Remember the name Anna Rose Holmer, who makes her feature directing debut with this unique and unforgettable mesmerizer. And while you’re at it, keep an eye on Royalty Hightower, the 11-year-old dynamo doing a radiant star-is-born turn as the quietly observant protagonist of The Fits. Holmer, who wrote the screenplay with the film’s co-producer Lisa Kjerulff, and its editor Saela Davis, isn’t much for exposition and there’s hardly any talk in the film’s fleet 72 minutes. Hightower plays Toni, a Ohio kid who hangs around a recreational center in Cincinnati where she works out at the boxing club with her older brother, Jermaine (Da’Sean Minor). For Toni, doing sit-ups becomes an act of asserting independence.
Things change when Toni’s eye hits on a girl dance troupe that bills itself as the Lionesses, played by the real-life members of a dance team called the Q-Kidz. Dishing about boys and smearing on lip gloss, the Lionesses rep everything tomboy Toni can’t articulate in terms of beauty, power, gender, coordination, confidence and body image. She joins up, becomes pals with another newbie, Beezy (Alexis Neblett), and slowly comes home to a world she never knew before.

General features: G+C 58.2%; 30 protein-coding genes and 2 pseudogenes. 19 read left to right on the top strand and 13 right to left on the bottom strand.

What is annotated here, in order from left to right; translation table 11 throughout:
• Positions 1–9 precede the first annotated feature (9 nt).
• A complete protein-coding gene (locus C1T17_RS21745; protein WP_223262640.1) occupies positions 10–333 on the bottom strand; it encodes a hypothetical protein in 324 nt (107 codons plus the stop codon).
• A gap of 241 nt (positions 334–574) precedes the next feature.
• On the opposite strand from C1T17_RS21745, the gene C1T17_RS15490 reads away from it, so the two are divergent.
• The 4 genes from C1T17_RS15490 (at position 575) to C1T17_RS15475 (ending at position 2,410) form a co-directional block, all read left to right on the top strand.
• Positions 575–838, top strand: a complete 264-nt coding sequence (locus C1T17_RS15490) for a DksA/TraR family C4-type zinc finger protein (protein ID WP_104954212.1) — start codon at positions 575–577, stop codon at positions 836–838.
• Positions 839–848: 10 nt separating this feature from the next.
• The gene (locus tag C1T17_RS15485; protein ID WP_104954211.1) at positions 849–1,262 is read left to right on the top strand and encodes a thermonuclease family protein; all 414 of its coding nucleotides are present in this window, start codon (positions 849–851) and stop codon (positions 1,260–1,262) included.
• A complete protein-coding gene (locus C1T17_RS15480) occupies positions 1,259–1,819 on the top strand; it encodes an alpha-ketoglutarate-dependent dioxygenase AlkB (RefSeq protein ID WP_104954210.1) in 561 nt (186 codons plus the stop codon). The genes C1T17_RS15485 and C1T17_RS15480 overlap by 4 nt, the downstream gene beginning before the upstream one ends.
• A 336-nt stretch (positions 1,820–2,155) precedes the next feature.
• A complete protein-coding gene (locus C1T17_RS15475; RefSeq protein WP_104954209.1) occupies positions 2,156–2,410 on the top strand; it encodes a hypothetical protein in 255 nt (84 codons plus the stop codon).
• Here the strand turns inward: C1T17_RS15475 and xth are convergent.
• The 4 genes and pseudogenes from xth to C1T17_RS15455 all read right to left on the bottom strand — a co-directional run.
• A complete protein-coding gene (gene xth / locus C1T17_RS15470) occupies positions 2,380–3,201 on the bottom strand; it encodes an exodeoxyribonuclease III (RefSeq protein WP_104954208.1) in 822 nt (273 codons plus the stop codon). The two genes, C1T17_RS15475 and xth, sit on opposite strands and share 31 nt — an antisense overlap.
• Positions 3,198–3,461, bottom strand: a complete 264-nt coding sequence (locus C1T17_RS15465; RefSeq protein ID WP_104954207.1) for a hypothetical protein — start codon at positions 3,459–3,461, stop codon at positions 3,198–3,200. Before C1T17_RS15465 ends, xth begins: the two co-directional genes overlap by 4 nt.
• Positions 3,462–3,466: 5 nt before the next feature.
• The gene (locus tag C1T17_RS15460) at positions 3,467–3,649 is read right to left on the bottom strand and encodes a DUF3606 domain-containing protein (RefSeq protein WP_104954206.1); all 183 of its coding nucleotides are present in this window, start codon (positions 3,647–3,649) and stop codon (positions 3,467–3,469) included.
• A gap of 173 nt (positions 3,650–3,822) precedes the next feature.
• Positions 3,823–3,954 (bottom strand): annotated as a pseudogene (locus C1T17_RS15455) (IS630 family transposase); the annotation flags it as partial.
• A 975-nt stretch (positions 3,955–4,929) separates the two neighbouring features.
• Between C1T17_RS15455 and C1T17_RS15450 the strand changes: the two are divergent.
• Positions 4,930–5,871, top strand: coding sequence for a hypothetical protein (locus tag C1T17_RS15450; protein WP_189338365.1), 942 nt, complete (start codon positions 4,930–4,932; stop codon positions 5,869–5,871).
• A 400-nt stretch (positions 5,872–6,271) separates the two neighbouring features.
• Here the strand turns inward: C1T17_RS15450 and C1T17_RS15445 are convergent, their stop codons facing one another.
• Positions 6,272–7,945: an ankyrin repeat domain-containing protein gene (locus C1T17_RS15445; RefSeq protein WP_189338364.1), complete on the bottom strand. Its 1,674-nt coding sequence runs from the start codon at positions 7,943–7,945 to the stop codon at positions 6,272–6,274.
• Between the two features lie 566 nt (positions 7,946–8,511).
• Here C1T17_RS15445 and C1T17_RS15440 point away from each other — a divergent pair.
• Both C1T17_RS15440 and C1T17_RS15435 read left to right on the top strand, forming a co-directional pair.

In a conventional movie, which The Fits most assuredly is not, we’d be in for an uplifting journey into self-awareness. Holmer’s not having it. She and her gifted cinematographer Paul Yee simply ask us to watch, to catch their rhythms, to let the film play like a ballad that ranges from lyrical to startling. The girls start having seizures, fits that leave their bodies shaking and convulsing for reasons unknown. The score by Stenfert Charles (Last Days in the Desert) provides just the right jangling notes to keep us all on edge. The real world offers lame explanations, everything from contaminated water to sexual hysteria and demonic possession. But this movie won’t squeeze itself into easy categories. Watching the girls defy gravity as they whirl into scary, seductive, hallucinatory patterns, you realize The Fits is more than a transporting film experience. It’s cinema poetry in motion.